In 1956, a young graduate of Mumbai’s JJ School of Art walked into Air India’s art department and asked if the company would buy some of her paintings of Indian women. The officials there agreed. The artworks were eventually printed on the menu cards given out to passengers. They would even go on to decorate the airline’s booking office in London, a trend that spread to its outposts across the world.
The artist was the now well-known B Prabha, and the purchase of her paintings marked the beginning of Air India’s illustrious years of art collecting. The resulting treasure, possibly worth millions of dollars today, includes the works of legends such as MF Husain and VS Gaitonde, making it one of India’s most important art collections.
But that’s not all: Between 1956 and the mid-2000s, the company also acquired scores of textiles, sculptures, wooden carvings, glass paintings, and other objects—all of which it used to present India to the world as a society steeped in culture.
“At that time, Air India was one of the few airlines from this part of the world,” said Uttara Parikh, who spent over 30 years at the company after joining its advertising department in 1967. With stiff competition from biggies like American Airlines, it needed to find a way to stand out. It zeroed in on heritage. “The way we could be different and what nobody could copy was to be Indian. So Indian art became a vehicle for promoting our Indian-ness,” she explained.
The process became more organised by 1960 when the company allocated a budget for purchasing art and began maintaining a detailed, handwritten register of all the items it owned. As Air India grew, it sent paintings by Indian artists to hang behind the counters at its proliferating booking offices around the world. Sometimes, it would even send over the artists themselves to paint murals there, and offered flight tickets in exchange for paintings.
Those were the glory days, when the airline was known for its spectacular service under the watchful eye of founder JRD Tata. Perhaps the most talked about sign of the times were the wacky ashtrays it commissioned from surrealist master Salvador Dali, which it gifted to a few hundred lucky first-class passengers. The unique design of the artefact, reportedly inspired by the magic of India, featured a round porcelain shell surrounded by a serpent and supported by an elephant on one side and a swan on the other. In return, Dali is said to have asked for a baby elephant, which Air India flew to Europe, along with a mahout, from Bangalore (now Bengaluru).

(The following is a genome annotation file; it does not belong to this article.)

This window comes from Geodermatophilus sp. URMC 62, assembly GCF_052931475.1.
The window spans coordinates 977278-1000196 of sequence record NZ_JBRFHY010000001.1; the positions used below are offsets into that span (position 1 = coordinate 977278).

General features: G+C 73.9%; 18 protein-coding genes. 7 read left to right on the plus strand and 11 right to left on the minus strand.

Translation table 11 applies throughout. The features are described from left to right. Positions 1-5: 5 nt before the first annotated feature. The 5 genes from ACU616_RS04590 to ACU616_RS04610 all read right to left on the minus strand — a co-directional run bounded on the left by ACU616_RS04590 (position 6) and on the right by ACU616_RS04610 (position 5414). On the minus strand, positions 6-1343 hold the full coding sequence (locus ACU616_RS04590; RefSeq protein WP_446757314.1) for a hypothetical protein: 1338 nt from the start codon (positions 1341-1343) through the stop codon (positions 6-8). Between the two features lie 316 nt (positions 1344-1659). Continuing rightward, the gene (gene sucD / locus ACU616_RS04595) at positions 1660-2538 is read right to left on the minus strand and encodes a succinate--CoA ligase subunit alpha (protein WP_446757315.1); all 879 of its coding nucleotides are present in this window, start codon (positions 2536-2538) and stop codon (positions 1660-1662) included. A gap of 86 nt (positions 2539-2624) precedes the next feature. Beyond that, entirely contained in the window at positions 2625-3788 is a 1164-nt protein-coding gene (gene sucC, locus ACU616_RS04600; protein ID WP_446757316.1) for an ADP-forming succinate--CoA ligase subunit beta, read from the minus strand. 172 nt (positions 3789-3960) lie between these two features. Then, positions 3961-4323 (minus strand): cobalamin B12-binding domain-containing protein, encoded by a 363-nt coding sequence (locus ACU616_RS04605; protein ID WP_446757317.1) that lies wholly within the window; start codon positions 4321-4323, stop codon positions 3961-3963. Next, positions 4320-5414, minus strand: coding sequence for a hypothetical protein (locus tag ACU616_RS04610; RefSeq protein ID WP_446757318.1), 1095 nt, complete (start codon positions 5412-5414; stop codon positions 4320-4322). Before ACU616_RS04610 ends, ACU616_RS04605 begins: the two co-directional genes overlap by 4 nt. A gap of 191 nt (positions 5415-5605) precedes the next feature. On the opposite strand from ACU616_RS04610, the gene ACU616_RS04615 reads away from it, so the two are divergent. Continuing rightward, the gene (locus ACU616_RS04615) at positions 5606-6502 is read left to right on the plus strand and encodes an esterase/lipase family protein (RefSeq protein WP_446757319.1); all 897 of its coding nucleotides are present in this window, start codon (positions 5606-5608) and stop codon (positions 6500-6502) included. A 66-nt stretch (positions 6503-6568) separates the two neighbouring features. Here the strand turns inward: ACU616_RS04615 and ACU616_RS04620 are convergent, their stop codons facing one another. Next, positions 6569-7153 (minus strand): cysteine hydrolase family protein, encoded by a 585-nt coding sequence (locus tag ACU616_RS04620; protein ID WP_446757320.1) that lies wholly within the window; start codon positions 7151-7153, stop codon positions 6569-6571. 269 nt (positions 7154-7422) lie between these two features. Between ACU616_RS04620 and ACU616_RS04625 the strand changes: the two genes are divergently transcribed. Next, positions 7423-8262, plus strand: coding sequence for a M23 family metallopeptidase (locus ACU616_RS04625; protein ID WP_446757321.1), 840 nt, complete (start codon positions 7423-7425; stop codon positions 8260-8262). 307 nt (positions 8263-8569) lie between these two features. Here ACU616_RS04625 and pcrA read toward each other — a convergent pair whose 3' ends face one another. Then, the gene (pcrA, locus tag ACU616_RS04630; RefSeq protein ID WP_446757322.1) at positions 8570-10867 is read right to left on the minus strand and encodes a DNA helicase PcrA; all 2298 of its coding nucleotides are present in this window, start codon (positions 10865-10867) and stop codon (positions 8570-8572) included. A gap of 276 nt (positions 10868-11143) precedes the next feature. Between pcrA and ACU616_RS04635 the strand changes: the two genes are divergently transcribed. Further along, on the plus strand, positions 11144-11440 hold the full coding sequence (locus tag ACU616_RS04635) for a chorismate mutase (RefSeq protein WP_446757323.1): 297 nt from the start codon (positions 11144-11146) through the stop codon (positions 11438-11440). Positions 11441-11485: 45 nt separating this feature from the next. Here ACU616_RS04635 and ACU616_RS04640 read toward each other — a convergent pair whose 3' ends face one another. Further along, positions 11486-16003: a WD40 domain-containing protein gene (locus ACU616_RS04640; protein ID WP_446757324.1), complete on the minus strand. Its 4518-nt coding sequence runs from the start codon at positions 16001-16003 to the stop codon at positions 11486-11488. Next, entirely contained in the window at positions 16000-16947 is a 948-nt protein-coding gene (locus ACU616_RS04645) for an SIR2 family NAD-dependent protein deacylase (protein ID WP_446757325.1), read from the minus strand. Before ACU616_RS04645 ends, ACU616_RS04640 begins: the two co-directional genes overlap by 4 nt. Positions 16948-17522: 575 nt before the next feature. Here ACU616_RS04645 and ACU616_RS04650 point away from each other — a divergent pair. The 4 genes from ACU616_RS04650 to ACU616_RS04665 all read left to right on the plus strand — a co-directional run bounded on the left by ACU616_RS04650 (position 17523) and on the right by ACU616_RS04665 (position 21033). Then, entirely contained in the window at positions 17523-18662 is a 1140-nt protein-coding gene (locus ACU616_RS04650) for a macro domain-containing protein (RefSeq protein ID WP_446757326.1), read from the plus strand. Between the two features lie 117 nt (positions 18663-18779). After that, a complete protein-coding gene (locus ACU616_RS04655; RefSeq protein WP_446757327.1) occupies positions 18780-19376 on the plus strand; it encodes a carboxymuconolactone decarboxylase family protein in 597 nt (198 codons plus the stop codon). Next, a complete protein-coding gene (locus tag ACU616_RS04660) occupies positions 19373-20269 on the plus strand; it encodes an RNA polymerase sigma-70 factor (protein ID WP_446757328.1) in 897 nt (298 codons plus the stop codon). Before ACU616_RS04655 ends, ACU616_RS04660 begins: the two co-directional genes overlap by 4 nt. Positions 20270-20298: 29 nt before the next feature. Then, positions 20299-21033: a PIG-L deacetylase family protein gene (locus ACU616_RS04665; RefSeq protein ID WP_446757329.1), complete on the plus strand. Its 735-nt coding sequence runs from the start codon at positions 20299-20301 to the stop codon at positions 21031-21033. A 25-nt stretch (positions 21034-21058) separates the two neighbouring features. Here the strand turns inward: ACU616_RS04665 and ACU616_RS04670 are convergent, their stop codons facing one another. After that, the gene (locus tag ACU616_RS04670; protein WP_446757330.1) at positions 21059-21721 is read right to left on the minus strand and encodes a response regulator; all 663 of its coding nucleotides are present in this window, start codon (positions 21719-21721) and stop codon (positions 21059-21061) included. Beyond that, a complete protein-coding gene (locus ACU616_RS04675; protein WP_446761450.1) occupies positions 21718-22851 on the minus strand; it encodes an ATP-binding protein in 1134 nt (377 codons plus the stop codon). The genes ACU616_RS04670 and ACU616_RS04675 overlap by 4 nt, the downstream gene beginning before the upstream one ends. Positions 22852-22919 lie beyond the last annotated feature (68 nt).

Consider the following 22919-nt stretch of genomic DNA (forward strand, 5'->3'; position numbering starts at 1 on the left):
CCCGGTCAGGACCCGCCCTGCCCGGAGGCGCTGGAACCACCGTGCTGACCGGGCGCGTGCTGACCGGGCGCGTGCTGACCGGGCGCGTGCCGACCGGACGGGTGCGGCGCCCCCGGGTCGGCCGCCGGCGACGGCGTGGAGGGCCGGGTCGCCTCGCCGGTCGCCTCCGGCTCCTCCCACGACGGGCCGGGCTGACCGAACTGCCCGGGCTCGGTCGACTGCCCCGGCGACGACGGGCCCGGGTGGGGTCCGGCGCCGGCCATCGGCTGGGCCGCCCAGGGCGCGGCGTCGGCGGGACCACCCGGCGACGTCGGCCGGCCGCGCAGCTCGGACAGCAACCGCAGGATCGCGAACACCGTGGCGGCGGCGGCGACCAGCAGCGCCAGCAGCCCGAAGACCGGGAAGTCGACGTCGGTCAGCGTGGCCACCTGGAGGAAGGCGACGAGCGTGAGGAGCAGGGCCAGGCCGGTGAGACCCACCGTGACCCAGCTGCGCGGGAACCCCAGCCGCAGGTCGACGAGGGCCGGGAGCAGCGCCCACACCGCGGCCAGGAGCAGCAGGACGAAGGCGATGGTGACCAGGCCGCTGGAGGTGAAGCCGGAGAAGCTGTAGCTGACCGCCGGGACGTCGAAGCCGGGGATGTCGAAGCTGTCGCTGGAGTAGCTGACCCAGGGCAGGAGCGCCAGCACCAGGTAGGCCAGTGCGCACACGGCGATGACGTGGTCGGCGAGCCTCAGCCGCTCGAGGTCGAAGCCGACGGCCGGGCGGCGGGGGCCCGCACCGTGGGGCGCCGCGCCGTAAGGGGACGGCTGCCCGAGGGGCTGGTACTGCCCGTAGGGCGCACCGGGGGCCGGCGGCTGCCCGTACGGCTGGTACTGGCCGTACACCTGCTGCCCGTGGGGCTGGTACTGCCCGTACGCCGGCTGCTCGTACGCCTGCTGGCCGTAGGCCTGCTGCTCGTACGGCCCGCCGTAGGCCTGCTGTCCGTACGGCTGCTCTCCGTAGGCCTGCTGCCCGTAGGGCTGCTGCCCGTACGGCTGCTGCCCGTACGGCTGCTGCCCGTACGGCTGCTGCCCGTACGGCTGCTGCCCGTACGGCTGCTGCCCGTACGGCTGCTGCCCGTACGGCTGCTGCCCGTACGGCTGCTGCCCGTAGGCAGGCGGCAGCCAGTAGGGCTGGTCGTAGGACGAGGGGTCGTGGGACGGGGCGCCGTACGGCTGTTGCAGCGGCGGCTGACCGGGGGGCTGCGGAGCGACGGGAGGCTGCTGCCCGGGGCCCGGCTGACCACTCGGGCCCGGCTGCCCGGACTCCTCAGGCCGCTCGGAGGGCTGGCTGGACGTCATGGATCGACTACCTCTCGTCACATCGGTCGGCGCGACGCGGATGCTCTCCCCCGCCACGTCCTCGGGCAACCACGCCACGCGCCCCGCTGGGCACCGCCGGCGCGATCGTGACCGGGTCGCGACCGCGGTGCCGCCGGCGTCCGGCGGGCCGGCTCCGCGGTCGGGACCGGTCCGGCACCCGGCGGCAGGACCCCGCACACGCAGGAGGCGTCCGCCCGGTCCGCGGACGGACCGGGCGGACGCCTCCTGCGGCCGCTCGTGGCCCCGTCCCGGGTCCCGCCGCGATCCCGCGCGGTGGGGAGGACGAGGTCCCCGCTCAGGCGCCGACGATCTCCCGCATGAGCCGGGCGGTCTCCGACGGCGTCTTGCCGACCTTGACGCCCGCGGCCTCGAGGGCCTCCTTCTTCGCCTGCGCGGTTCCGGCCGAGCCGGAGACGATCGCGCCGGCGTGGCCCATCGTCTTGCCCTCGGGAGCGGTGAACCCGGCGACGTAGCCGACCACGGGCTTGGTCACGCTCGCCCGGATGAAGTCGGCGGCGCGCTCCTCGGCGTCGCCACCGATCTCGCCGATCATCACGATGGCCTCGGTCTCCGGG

Sadly, the good times didn’t last. By the 2000s, the company’s finances had taken a beating, and losses were mounting. Today, over a decade after it was merged with Indian Airlines, the national carrier is drowning in debt and the government is scrambling to find a buyer. In all this confusion, the fate of the company’s historic art collection is up in the air, though as recently as last year, plans were underway to establish an Air India museum.
What happened to the museum?
In 2016, before the Narendra Modi government embarked on its privatisation plan, Air India was letting out office space in its iconic Nariman Point skyscraper to raise funds. So the company tapped both Parikh (now retired) and art historian Meera Dass to assist in safely moving its artwork from the 18th floor to the first. Together, they worked to classify and cross-check each and every piece, but Dass soon realised that the modern artworks were only the tip of the iceberg.
“The Air India collection is not just a 100 pieces of the finest artists’ paintings. There is of course oil on canvas and acrylic on canvas, but the story doesn’t end there,” she told Quartz. There are also calendars, posters, and diaries featuring the work of iconic Indian artists and photographers of the 1950s, 1960s, and 1970s, not to mention an enormous collection of rare textiles. “Every piece has a story behind it,” she said. For example, the airline still has a collection of sketches made exclusively for it by renowned Goan cartoonist Mario Miranda.